By Dr. Jay L. Sedwick
I’m driving home from the church, listening to the radio for traffic information, and the top-of-the-hour newscast leads with the headline: “Local Minister Arrested for Sexually Abusing Numerous Children.”
Oh no — not again, I think to myself. My heart sinks in my chest.
I wonder, How can this continue to happen, again and again? And a minister … in a church … who is supposed to lovingly shepherd the flock, not hurt them. What is wrong with people?
I know the answer is sin. But, the nagging question is, why aren’t we doing a better job of preventing this from happening in our churches?
Child sexual abuse is a crisis in our society. Current information indicates that 1 in 4 females were victims of sexual abuse when they were children. What surprises many is that 1 in 6 males were also victimized during their childhood.
The Roman Catholic Church has been ordered to pay millions upon millions in damages to victims and their families in an attempt at restitution. However, no amount of money can assuage the severe psychological damage done by such a horrendous act of violence against the most innocent in our midst. No denomination has been spared the pain and agony of the effects of child sexual abuse. The Baptists, Lutherans, Methodists, Presbyterians, Episcopalians, Non-Denominationals, et al, have all had ministers perpetrate heinous acts of sexual abuse on children. In fact, Church Law and Tax recently published a chart showing that sexual abuse of a minor was the No. 1 reason churches ended up in court between 2011 and 2015.
Why does it seem like lately many occurrences of child sexual abuse in the news are tied to a church environment? I believe it’s because churches, their parishioners, and many of their staff think it will never happen in their congregations. Given what we know, that is foolish thinking.
The majority of organizations that serve children and teenagers throughout our country — the Boy Scouts and Girl Scouts, for example — have been forced to address this issue head-on as a result of perpetrators within their ranks committing sexual abuse crimes against children. These organizations have made it much more difficult for sexual predators to access their kids.
However, contrary to what many might think, child abusers are highly intelligent and have realized that churches can be targets. The right steps should be taken to help prevent this from happening.
Several organizations have worked hard at developing a series of policies and procedures to prevent child sexual abuse. The most common procedure is running a
criminal background check. Undertaking this check has become a ‘standard of care’ for those providing services to children, but is rarely adequate for identifying perpetrators of child sexual abuse; the check will only find them if they’ve been convicted. Based on our experience, the typical child sexual predator already has multiple victims before getting caught and convicted.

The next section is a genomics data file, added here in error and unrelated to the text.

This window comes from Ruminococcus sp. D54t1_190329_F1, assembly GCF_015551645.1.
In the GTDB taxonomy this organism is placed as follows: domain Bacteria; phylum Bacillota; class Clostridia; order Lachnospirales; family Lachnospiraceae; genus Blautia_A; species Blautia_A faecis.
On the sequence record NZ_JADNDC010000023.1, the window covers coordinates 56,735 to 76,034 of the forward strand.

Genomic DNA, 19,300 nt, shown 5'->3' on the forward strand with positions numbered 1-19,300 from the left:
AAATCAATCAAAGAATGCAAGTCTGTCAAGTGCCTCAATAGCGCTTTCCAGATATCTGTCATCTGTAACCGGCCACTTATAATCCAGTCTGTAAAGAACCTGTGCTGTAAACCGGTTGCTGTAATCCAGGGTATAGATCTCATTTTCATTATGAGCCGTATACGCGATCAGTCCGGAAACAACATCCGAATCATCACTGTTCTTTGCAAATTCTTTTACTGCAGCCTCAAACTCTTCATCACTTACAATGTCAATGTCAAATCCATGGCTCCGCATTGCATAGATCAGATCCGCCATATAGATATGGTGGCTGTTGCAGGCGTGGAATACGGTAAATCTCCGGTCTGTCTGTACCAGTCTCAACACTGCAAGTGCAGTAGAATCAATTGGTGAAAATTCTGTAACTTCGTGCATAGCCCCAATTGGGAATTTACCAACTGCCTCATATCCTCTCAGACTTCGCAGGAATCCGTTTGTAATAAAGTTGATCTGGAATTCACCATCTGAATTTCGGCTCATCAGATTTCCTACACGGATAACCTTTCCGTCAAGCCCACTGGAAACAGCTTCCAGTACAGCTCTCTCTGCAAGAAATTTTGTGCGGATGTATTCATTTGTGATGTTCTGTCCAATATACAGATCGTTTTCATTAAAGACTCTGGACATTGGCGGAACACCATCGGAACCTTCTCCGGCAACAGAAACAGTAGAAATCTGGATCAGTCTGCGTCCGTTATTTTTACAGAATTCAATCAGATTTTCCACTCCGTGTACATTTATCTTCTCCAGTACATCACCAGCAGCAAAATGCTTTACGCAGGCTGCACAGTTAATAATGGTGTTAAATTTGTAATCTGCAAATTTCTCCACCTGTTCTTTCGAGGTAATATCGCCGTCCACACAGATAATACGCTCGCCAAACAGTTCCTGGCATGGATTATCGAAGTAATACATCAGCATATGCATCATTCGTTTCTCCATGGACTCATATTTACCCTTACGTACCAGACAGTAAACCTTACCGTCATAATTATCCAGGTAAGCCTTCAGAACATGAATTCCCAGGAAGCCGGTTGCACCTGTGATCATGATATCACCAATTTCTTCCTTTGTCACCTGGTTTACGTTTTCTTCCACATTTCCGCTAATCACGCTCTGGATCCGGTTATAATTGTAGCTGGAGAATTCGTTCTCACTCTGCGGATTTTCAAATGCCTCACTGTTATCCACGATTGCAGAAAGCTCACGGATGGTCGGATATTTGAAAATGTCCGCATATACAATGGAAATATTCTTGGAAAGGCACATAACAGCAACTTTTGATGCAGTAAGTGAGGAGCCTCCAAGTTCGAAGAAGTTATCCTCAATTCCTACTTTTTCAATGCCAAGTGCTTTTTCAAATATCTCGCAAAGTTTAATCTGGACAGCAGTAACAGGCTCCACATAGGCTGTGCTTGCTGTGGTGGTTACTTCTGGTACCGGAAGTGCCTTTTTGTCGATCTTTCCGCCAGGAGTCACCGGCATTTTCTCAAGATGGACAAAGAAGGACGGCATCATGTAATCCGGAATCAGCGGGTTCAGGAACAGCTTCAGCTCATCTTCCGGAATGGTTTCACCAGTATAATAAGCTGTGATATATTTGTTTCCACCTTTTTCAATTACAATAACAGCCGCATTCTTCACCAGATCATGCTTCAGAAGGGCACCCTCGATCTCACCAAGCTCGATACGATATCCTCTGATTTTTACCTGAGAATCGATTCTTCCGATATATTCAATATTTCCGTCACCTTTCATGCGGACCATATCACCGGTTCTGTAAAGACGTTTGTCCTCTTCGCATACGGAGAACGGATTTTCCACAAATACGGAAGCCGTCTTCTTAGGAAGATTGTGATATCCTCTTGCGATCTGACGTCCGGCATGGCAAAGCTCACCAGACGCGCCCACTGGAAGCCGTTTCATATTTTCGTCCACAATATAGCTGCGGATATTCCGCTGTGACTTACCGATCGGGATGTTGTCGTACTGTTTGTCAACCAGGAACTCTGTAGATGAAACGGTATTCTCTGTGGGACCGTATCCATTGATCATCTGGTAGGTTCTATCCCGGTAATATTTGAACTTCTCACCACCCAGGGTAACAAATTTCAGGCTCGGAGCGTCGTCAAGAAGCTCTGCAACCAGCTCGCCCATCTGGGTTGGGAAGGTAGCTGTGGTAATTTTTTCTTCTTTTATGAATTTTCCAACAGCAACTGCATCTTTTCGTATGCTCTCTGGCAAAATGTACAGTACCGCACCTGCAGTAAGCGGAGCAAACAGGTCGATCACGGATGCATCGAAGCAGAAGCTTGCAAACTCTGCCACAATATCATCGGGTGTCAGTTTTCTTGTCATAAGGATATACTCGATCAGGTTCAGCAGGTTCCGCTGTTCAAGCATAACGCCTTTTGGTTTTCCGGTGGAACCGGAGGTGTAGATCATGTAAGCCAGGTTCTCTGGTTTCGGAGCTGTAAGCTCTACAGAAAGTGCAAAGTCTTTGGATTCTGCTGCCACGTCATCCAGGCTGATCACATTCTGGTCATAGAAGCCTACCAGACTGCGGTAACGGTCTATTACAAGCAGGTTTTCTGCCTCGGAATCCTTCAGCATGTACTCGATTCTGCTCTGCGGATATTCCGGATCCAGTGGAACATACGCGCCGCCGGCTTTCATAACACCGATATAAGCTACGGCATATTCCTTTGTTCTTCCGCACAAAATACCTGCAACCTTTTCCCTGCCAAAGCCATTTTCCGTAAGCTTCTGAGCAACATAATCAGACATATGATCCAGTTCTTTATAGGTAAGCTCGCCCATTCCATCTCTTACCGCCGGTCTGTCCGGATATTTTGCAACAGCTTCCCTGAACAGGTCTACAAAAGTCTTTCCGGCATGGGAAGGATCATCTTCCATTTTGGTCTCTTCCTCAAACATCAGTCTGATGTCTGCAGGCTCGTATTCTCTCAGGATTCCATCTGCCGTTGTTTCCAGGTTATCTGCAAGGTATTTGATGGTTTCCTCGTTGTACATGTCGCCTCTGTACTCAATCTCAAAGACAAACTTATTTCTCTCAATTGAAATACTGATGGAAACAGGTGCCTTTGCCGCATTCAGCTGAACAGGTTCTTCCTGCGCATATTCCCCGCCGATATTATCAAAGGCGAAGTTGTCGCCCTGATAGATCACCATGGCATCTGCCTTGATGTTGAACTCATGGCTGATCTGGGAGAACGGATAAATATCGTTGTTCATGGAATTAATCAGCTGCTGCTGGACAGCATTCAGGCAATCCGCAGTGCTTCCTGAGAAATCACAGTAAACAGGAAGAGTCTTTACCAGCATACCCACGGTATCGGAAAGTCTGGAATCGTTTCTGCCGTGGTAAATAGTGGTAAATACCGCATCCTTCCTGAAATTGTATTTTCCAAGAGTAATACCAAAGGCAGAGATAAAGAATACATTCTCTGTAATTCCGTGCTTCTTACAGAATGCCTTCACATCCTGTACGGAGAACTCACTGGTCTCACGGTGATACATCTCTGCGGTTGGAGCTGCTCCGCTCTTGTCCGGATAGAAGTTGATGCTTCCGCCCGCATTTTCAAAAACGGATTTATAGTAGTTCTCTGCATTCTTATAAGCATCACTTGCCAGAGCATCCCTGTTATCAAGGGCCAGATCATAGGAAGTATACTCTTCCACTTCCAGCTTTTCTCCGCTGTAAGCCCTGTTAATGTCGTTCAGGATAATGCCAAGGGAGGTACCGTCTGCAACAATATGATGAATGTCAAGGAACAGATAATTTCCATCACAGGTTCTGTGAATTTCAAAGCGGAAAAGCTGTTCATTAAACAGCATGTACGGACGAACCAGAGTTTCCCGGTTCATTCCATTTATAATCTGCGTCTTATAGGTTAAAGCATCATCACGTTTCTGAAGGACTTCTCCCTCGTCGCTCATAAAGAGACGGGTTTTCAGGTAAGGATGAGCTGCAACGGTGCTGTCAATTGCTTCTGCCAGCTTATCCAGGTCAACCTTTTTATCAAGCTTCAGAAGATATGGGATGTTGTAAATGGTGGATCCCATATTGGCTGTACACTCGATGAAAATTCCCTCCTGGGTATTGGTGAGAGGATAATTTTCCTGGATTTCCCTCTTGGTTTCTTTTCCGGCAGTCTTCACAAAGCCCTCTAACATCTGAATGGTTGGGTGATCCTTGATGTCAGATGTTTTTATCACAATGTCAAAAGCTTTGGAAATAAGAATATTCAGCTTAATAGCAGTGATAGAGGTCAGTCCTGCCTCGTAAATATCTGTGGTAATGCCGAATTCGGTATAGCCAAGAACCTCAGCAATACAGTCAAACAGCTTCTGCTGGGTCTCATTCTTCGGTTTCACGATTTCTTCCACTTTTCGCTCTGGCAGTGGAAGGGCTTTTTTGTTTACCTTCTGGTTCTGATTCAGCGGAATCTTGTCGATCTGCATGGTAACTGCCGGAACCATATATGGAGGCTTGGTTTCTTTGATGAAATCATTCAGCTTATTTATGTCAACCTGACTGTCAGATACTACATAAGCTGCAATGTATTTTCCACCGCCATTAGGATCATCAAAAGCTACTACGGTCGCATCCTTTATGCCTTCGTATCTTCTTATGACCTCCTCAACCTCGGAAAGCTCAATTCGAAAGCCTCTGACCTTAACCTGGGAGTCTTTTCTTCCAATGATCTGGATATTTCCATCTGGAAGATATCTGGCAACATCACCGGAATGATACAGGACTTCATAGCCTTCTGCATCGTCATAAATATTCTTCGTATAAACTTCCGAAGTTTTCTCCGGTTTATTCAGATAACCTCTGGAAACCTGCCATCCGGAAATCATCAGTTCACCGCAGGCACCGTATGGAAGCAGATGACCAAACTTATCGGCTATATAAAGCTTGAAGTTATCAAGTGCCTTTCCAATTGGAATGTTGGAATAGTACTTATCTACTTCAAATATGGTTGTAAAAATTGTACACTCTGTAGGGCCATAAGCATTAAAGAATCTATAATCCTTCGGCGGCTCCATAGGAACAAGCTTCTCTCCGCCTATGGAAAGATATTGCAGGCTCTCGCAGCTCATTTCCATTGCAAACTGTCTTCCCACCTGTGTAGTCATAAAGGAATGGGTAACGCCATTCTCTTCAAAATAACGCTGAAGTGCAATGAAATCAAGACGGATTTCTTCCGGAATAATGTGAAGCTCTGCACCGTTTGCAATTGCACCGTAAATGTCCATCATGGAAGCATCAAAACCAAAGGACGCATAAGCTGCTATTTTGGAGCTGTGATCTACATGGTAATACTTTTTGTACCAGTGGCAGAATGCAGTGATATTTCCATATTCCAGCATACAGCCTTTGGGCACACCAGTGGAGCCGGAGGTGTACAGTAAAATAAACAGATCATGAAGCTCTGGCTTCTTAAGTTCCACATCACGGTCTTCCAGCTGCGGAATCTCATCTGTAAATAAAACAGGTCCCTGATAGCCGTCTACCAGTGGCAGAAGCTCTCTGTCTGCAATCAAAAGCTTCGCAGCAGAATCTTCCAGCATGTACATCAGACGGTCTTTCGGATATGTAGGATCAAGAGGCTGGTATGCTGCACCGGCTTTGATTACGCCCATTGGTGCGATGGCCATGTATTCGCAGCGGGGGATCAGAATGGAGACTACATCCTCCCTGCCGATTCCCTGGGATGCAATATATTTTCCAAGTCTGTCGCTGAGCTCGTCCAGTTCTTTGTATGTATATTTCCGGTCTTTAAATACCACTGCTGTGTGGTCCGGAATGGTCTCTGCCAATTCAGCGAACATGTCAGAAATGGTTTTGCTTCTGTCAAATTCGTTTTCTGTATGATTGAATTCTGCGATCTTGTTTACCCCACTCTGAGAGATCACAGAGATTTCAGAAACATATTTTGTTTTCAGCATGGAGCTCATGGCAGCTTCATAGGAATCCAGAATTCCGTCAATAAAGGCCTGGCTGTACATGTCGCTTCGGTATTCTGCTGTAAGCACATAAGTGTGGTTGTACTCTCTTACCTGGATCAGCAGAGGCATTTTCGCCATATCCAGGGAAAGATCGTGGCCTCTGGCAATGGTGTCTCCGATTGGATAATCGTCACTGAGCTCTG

Another common procedure is to have an identity verification check-in / check-out system in place to make sure no stranger gains access to the children. However, 90% of victims are abused by trusted individuals who are known to them, often family members who can penetrate the check-in / check-out system, or “trusted” staff members of the church. “Stranger Danger” accounts for relatively few cases. Following the two-adult rule and making sure that every door has a window to eliminate privacy (other than restrooms) can be helpful, but this has limited effectiveness, as well.
Gregory Love and Kimberlee Norris, founders of MinistrySafe, have handled hundreds of sexual abuse cases throughout the nation, and have identified the “grooming process” that child sexual abusers use to gain the trust of their victims and the people around them. The six-month waiting period alone will not protect children in ministry programs. The key to preventing child sexual abuse is to know, understand and be able to identify the characteristics, patterns and traits of the offender’s grooming process.
Recently, Dallas Theological Seminary partnered with MinistrySafe to educate others about a complete child safety program. Beginning this academic year (2016-2017), every entering student in all degree programs is required to complete MinistrySafe Sexual Abuse Awareness training before graduation. This satisfies the State of Texas mandate (and mandates of other states, as well) for anyone serving in a camp or similar environment that has access to minors. A 3-credit-hour online course with visiting professors Gregory Love and Kimberlee Norris of MinistrySafe is also being offered this spring for the very first time.
Dallas Theological Seminary has decided to be very proactive with this issue to better equip graduates with the tools to face the serious challenge of preventing child sexual abuse in the church. Every church has an obligation to provide the safest possible environment for the children and youth that God has entrusted with their care.
Most importantly, the church should remain a safe place where our children can encounter the God who loves them so deeply.
Dr. Jay L. Sedwick is Professor of Educational Ministries and Leadership at Dallas Theological Seminary. With more than 30 years of youth ministry experience, he serves on the board of the Association of Youth Ministry Educators and currently serves as president of the board for the Society of Professors in Christian Education. An ordained minister who teaches youth at a large Dallas-area church, he is also a popular conference and seminar speaker.